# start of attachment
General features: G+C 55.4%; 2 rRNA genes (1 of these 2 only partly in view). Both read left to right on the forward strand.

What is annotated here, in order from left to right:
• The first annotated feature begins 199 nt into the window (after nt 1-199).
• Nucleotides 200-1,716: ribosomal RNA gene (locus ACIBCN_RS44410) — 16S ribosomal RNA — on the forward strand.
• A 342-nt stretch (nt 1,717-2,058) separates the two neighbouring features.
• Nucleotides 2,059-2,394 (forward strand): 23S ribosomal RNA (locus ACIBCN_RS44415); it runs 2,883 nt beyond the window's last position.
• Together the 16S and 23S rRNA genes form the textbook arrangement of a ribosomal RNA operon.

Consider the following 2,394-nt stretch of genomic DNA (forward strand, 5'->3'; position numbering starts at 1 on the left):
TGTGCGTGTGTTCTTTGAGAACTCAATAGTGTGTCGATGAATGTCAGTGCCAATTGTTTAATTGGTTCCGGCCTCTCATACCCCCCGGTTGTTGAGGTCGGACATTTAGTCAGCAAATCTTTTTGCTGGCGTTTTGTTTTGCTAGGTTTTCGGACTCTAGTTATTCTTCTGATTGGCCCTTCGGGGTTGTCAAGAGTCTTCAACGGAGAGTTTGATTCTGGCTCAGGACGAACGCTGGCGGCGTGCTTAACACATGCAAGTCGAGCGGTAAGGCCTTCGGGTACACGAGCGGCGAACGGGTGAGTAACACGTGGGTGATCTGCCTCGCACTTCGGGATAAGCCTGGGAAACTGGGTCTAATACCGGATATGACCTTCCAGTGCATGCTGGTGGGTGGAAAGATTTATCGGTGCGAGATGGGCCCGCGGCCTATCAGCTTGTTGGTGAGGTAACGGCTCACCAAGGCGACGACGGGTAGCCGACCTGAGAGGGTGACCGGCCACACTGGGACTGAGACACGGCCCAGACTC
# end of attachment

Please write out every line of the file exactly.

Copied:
General features: G+C 55.4%; 2 rRNA genes (1 of these 2 only partly in view). Both read left to right on the forward strand.

What is annotated here, in order from left to right:
• The first annotated feature begins 199 nt into the window (after nt 1-199).
• Nucleotides 200-1,716: ribosomal RNA gene (locus ACIBCN_RS44410) — 16S ribosomal RNA — on the forward strand.
• A 342-nt stretch (nt 1,717-2,058) separates the two neighbouring features.
• Nucleotides 2,059-2,394 (forward strand): 23S ribosomal RNA (locus ACIBCN_RS44415); it runs 2,883 nt beyond the window's last position.
• Together the 16S and 23S rRNA genes form the textbook arrangement of a ribosomal RNA operon.

Consider the following 2,394-nt stretch of genomic DNA (forward strand, 5'->3'; position numbering starts at 1 on the left):
TGTGCGTGTGTTCTTTGAGAACTCAATAGTGTGTCGATGAATGTCAGTGCCAATTGTTTAATTGGTTCCGGCCTCTCATACCCCCCGGTTGTTGAGGTCGGACATTTAGTCAGCAAATCTTTTTGCTGGCGTTTTGTTTTGCTAGGTTTTCGGACTCTAGTTATTCTTCTGATTGGCCCTTCGGGGTTGTCAAGAGTCTTCAACGGAGAGTTTGATTCTGGCTCAGGACGAACGCTGGCGGCGTGCTTAACACATGCAAGTCGAGCGGTAAGGCCTTCGGGTACACGAGCGGCGAACGGGTGAGTAACACGTGGGTGATCTGCCTCGCACTTCGGGATAAGCCTGGGAAACTGGGTCTAATACCGGATATGACCTTCCAGTGCATGCTGGTGGGTGGAAAGATTTATCGGTGCGAGATGGGCCCGCGGCCTATCAGCTTGTTGGTGAGGTAACGGCTCACCAAGGCGACGACGGGTAGCCGACCTGAGAGGGTGACCGGCCACACTGGGACTGAGACACGGCCCAGACTC